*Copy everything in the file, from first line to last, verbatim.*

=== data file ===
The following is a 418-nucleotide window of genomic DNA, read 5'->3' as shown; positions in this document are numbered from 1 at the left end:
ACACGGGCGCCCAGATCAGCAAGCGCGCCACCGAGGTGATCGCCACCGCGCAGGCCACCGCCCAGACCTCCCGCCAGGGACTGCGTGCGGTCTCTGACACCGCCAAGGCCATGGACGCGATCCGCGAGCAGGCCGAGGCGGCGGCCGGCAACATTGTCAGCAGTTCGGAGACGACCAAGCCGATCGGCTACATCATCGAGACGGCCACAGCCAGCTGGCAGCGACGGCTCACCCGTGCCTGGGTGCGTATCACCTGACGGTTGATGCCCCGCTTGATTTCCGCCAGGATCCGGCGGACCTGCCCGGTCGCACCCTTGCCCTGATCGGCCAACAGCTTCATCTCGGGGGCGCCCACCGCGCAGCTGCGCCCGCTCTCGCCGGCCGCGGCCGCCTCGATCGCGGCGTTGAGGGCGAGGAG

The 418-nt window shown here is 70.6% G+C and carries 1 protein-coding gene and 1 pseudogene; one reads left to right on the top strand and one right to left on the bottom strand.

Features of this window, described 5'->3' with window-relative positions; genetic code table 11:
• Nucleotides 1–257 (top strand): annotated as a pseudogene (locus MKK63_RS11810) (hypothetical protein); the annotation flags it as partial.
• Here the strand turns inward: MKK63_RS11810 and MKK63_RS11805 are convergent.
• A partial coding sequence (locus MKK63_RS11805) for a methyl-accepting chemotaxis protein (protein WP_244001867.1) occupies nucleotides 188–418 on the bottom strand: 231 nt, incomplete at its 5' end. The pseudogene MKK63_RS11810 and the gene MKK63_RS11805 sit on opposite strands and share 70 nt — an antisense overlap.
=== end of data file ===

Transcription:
The following is a 418-nucleotide window of genomic DNA, read 5'->3' as shown; positions in this document are numbered from 1 at the left end:
ACACGGGCGCCCAGATCAGCAAGCGCGCCACCGAGGTGATCGCCACCGCGCAGGCCACCGCCCAGACCTCCCGCCAGGGACTGCGTGCGGTCTCTGACACCGCCAAGGCCATGGACGCGATCCGCGAGCAGGCCGAGGCGGCGGCCGGCAACATTGTCAGCAGTTCGGAGACGACCAAGCCGATCGGCTACATCATCGAGACGGCCACAGCCAGCTGGCAGCGACGGCTCACCCGTGCCTGGGTGCGTATCACCTGACGGTTGATGCCCCGCTTGATTTCCGCCAGGATCCGGCGGACCTGCCCGGTCGCACCCTTGCCCTGATCGGCCAACAGCTTCATCTCGGGGGCGCCCACCGCGCAGCTGCGCCCGCTCTCGCCGGCCGCGGCCGCCTCGATCGCGGCGTTGAGGGCGAGGAG

The 418-nt window shown here is 70.6% G+C and carries 1 protein-coding gene and 1 pseudogene; one reads left to right on the top strand and one right to left on the bottom strand.

Features of this window, described 5'->3' with window-relative positions; genetic code table 11:
• Nucleotides 1–257 (top strand): annotated as a pseudogene (locus MKK63_RS11810) (hypothetical protein); the annotation flags it as partial.
• Here the strand turns inward: MKK63_RS11810 and MKK63_RS11805 are convergent.
• A partial coding sequence (locus MKK63_RS11805) for a methyl-accepting chemotaxis protein (protein WP_244001867.1) occupies nucleotides 188–418 on the bottom strand: 231 nt, incomplete at its 5' end. The pseudogene MKK63_RS11810 and the gene MKK63_RS11805 sit on opposite strands and share 70 nt — an antisense overlap.